Recent advances and current state of immunotherapy in systemic lupus erythematosus

Mo Yin Mok, Yehuda Shoenfeld

Research output: Contribution to journalReview articlepeer-review


Introduction: Systemic lupus erythematosus (SLE) is an autoimmune syndrome that poses significant challenges in diagnosis and treatment. Dysregulated innate and adaptive immune systems are involved in its pathogenesis. A plethora of novel immunotherapies have been developed for the treatment of SLE but many have failed early clinical trials. Areas covered: This review summarizes immunotherapies under recent development with relevance to the targeted cellular or soluble factors involved in the pathogenesis of SLE. Expert opinion: SLE is a complicated disease with much heterogeneity. Novel immunotherapies with different mechanisms of action that are currently under development include biologic agents targeting co-stimulatory molecules, cytokines or their receptors and signaling molecules and B cells, cell-based therapy and peptide therapy. Together with good scientific rationale and advanced biological engineering techniques, optimization of clinical trial design, patient selection and disease outcome measures are essential to demonstrate the clinical efficacy and safety of these agents.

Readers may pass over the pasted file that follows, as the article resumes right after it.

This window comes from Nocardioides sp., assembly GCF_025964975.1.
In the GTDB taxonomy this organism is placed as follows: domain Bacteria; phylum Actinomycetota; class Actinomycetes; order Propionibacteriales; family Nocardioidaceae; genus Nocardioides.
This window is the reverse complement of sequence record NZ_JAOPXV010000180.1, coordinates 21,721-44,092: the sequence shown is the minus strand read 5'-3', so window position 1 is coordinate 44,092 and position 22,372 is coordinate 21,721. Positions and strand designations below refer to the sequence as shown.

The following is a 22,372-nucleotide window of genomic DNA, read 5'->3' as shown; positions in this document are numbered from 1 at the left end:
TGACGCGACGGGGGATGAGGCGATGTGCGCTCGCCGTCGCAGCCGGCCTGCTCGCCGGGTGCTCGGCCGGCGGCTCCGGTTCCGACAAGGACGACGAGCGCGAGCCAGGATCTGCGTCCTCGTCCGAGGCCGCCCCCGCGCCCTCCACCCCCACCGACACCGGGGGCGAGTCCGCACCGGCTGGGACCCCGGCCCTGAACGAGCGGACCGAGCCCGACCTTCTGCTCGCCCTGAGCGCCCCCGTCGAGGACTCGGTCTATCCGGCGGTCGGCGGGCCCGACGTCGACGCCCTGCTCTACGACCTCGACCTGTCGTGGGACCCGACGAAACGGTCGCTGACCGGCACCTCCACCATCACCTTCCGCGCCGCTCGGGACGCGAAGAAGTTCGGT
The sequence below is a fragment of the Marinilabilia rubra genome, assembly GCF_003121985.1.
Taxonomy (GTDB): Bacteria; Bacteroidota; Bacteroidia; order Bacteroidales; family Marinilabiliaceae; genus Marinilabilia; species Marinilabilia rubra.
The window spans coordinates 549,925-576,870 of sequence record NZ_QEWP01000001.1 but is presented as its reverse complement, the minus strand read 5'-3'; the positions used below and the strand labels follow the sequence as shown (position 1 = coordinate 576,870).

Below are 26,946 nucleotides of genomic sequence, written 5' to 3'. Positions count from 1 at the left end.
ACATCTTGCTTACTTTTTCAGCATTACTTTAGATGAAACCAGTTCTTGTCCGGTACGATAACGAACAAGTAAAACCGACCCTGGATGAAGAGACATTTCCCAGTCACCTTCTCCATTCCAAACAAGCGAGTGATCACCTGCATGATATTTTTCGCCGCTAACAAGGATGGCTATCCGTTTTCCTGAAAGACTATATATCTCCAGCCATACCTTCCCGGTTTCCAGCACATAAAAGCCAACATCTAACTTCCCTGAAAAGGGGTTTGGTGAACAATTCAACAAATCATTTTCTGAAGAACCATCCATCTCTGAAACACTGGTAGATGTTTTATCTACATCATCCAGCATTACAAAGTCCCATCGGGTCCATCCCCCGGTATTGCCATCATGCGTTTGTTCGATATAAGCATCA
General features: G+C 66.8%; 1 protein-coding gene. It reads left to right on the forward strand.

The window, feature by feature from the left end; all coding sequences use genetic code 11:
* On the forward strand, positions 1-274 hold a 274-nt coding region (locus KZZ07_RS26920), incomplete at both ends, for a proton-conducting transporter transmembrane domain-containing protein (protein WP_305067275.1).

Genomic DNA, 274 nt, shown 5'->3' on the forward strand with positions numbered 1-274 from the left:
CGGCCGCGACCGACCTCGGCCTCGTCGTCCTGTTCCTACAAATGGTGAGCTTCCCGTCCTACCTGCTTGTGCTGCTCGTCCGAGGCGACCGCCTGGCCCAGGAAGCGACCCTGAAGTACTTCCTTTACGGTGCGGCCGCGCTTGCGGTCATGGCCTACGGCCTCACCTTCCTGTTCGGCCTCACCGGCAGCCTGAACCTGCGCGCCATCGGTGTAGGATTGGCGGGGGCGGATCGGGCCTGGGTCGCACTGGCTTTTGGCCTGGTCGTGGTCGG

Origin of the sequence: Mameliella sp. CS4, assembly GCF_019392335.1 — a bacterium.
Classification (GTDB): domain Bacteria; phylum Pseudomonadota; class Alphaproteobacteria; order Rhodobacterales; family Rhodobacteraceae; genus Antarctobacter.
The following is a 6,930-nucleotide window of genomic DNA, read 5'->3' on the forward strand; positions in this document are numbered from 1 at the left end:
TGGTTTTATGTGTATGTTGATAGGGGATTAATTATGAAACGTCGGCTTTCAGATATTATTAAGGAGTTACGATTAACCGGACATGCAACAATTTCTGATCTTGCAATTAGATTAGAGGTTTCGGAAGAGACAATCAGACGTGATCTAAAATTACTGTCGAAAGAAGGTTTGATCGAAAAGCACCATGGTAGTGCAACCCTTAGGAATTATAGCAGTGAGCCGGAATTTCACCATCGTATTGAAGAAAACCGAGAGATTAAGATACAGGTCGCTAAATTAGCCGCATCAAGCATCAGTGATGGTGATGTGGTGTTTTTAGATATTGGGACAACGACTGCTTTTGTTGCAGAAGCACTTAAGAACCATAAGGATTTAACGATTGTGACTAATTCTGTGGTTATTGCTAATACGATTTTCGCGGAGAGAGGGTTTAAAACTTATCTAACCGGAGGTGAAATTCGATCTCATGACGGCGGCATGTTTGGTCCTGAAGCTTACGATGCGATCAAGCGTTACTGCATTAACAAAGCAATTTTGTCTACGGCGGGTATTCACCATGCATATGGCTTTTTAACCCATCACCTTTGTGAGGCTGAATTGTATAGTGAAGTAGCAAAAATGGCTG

Original languageEnglish
Pages (from-to)927-939
Number of pages13
JournalExpert Opinion on Biological Therapy
Issue number7
StatePublished - 2 Jul 2016


  • Clinical trial
  • immunotherapy
  • lupus nephritis
  • systemic lupus erythematosus


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